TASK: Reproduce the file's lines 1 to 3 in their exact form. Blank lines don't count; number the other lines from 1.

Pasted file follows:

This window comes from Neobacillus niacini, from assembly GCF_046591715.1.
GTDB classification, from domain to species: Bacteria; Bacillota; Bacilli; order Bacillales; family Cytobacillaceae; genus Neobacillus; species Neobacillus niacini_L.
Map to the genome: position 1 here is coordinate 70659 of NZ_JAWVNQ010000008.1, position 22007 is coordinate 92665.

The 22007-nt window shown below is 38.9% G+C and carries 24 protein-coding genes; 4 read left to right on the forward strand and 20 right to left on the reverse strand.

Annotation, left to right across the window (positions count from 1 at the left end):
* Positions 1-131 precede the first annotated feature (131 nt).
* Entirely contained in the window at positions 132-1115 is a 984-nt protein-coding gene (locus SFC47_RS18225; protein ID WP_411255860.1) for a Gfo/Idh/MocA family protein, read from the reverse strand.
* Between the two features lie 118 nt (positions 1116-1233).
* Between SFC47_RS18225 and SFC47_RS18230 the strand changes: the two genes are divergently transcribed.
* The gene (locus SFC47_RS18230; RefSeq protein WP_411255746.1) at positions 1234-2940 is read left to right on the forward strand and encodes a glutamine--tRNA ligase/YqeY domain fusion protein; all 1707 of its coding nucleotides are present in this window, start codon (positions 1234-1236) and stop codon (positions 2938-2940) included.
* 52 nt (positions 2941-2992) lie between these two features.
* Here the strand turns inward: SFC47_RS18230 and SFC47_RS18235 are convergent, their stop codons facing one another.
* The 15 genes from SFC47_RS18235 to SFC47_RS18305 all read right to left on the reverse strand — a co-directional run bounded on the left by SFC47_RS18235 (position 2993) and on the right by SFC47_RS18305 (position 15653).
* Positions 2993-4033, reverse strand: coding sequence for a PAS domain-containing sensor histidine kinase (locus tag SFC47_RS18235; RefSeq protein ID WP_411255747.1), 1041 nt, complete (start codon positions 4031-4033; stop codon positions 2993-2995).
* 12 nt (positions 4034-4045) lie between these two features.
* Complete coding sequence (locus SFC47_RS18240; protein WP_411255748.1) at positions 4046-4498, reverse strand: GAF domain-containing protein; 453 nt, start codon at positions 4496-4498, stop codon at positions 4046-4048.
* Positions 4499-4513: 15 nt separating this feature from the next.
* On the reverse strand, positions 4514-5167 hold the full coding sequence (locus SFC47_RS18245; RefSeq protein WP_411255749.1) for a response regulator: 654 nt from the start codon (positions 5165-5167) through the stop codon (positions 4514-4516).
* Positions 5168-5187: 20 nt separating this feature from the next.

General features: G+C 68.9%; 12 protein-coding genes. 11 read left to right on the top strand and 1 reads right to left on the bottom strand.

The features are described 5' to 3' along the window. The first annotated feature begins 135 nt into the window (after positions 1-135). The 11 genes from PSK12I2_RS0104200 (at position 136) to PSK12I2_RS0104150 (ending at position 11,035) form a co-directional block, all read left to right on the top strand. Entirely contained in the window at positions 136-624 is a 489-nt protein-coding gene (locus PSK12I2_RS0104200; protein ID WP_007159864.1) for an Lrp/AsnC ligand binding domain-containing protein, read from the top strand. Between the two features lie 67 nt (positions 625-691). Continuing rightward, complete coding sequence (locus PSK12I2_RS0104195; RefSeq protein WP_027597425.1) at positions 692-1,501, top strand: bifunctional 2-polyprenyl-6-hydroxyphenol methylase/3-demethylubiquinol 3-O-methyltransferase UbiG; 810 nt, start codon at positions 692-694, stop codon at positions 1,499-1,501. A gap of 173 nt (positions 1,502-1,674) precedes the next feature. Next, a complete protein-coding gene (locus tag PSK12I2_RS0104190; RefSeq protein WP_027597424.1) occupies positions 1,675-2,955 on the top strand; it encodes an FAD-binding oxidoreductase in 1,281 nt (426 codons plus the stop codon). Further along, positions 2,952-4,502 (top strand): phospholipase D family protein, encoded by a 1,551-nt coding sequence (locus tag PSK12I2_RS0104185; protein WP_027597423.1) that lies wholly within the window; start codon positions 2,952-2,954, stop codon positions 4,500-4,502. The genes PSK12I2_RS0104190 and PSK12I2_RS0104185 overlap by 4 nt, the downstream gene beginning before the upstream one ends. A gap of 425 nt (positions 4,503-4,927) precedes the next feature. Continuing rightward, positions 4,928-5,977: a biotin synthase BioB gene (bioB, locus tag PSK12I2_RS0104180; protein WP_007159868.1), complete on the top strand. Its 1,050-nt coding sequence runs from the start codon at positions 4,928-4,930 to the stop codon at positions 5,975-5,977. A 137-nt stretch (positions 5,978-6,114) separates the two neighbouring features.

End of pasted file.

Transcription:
This window comes from Neobacillus niacini, from assembly GCF_046591715.1.
GTDB classification, from domain to species: Bacteria; Bacillota; Bacilli; order Bacillales; family Cytobacillaceae; genus Neobacillus; species Neobacillus niacini_L.
Map to the genome: position 1 here is coordinate 70659 of NZ_JAWVNQ010000008.1, position 22007 is coordinate 92665.